By Bob Cooper
A while back I had the opportunity to interview over forty people for a panel of customers. My intent was to discover what drives their decisions in choosing an auto service facility, how they make their purchasing decisions, and the follow up they would like to see after bringing their vehicles in to a shop. I spent well over an hour with most of these prospective panelists, so I had the opportunity to learn many amazing things. I would like to take a moment to share one of the most valuable insights I was able to obtain from these interviews….
Regardless of the length of time the people I interviewed had been patronizing the same independent repair facility, one of the questions I asked each of them was, “If a service advisor told you that you needed a complete transmission or an engine, would you authorize repair?” The overwhelming majority of the people I interviewed said that before they would authorize such an expensive repair, they would first contact the dealership or a transmission shop. When I asked why, the standard response was, “Bob, you have to understand that a transmission or an engine can be pretty complicated, so I’d want talk to an expert first.”
I came to a number of conclusions after speaking with all of these customers. First of all, most independent repair shops are not doing a good enough job of educating their customers on their level of competency and skill. Secondly, your customers are no different than you are when it comes to looking for expert advice. Look at it like this… Imagine you have been going to the same doctor for years, and have a tremendous amount of faith in that doctor. Then imagine that doctor told you that you had a problem with your lower back. Even though your doctor may be very skilled with lower back problems, and possibly even better skilled than many orthopedic surgeons, I suspect you’d still feel more comfortable speaking with an orthopedic surgeon. Why? Because they’re viewed as the “experts” when it comes to back problems. Believe it or not, your customers are no different. If you have a general auto repair shop, they’ll look at you like they look at their friendly family doctor—good for most things, but not necessarily the expert.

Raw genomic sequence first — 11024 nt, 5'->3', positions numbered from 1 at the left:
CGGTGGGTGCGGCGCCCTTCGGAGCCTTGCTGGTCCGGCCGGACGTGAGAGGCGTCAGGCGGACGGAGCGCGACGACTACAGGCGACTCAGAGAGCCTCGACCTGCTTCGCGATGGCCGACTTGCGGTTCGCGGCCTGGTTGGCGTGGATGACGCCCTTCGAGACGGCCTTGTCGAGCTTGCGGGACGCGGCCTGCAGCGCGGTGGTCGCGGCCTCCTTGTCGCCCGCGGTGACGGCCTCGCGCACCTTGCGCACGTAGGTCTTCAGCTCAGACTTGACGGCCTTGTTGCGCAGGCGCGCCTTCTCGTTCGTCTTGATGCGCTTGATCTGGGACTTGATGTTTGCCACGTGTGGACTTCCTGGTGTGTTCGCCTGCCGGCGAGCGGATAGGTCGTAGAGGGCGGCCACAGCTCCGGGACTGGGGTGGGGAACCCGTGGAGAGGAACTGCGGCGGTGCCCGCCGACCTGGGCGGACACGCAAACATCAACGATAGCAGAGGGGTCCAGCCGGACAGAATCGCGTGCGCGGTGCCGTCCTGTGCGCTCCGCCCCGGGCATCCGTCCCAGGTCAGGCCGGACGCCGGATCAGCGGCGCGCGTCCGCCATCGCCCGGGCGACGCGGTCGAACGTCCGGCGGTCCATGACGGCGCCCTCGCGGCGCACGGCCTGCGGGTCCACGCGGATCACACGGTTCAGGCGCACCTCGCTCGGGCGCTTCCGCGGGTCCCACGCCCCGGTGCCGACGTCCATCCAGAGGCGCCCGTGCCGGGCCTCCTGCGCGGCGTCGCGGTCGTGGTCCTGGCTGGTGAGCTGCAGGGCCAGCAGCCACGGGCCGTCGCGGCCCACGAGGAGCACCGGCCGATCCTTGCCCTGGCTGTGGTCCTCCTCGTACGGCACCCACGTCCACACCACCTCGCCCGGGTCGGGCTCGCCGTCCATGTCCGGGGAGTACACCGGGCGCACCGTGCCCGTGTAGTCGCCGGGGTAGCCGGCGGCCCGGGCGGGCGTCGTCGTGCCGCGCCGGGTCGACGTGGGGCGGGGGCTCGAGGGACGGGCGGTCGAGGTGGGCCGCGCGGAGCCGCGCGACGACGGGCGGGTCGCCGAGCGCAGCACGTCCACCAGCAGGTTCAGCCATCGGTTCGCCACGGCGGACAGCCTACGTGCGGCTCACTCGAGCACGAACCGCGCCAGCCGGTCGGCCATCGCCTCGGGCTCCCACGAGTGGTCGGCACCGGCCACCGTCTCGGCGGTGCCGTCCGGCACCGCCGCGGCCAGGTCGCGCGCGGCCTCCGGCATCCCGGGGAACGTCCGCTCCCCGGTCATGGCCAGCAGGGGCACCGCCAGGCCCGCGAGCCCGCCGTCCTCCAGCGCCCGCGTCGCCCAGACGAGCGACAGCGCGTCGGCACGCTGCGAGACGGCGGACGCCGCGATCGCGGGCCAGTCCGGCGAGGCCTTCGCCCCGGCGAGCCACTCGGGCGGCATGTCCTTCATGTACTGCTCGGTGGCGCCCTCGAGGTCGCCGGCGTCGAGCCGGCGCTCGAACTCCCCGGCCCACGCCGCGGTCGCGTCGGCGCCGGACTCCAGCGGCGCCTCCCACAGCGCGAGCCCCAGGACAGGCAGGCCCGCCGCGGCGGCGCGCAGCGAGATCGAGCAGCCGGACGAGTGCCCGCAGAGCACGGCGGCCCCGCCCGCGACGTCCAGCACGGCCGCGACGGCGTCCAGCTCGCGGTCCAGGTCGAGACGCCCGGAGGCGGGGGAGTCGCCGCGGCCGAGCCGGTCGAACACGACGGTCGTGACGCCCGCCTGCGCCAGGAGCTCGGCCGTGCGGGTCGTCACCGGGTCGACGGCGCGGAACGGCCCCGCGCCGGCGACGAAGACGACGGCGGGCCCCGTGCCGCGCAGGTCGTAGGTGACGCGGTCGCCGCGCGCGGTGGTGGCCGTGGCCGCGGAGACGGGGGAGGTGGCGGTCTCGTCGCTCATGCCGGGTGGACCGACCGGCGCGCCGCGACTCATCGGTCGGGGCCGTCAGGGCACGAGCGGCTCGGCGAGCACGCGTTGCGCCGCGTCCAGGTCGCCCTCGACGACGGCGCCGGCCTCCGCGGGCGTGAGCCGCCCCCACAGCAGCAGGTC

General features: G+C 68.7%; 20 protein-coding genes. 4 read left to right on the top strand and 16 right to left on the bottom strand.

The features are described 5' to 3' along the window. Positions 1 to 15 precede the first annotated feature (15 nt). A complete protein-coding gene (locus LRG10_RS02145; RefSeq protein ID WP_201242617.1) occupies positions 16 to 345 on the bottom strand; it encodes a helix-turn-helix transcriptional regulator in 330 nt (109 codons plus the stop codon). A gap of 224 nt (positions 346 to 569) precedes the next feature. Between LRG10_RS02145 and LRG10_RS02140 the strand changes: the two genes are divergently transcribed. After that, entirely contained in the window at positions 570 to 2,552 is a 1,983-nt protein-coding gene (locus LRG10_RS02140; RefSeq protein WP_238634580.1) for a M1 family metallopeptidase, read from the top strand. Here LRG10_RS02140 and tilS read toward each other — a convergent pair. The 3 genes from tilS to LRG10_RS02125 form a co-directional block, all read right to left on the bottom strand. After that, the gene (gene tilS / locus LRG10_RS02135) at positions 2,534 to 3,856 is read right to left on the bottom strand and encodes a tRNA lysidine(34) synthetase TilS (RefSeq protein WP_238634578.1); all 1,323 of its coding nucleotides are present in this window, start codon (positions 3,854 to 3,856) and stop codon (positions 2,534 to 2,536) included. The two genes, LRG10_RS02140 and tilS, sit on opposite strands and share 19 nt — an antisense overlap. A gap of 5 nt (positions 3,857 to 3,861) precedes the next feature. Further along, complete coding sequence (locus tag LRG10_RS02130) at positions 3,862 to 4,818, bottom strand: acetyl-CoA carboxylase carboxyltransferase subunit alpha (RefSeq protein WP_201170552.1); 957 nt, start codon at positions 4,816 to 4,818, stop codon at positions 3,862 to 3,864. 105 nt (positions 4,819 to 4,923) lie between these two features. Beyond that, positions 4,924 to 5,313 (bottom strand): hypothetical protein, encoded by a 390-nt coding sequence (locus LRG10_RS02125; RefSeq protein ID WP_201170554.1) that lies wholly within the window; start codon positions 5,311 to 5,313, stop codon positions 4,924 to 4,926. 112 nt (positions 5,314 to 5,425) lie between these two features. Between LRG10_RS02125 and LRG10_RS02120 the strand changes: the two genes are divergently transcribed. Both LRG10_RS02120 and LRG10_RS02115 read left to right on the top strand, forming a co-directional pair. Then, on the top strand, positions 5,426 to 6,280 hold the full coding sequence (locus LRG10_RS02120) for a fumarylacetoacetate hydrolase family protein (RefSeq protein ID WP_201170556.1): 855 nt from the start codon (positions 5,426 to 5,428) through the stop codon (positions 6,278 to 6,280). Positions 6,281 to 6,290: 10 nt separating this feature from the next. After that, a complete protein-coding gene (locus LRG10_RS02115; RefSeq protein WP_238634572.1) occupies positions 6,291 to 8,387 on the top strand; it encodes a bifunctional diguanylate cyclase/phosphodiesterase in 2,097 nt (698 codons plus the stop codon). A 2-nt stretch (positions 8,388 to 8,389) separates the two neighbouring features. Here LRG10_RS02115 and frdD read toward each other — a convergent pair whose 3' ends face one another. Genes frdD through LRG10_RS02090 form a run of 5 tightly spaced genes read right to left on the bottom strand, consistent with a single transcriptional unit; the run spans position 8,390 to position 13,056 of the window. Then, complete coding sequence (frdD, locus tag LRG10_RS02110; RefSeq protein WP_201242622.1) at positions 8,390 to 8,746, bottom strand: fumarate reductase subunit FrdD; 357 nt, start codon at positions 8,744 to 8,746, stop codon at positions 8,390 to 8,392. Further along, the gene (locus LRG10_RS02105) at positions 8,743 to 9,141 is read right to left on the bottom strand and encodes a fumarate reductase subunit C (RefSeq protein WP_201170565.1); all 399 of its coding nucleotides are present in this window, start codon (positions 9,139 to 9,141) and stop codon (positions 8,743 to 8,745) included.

The “expert” perception plays a huge role in how brake shops are able to generate new customers. You might think they attract customers by offering low-priced brake services, but in reality that’s not the case. The reason they are continually able to bring in customers is because the motoring public perceives them to be what they are looking for: the brake experts.
So here’s my suggestion to you: if you want to build a more profitable, successful business, then one of the things you’ll need to do is brand yourself as the “expert” in every way that you can. Those of you that have specialty shops, such as transmission shops, brake shops, etc., should incorporate the word “expert” into all of your marketing campaigns. Those of you who have general auto repair facilities should use terms such as “The SUV experts”, “Toyota experts,” etc. Your customers are looking for an expert for all aspects of their lives, so when it comes to auto repair and service, make sure that they know in very clear terms, it’s you.
Since 1990, Bob Cooper has been the president of Elite, a company that strives to help shop owners reach their goals and live happier lives, while elevating the industry at the same time. The company offers coaching and training from the industry’s top shop owners, service advisor training, peer groups, along with online and in-class sales, marketing and shop management courses. You can learn more about Elite by visiting www.EliteWorldwide.com, or calling 800-204-3548.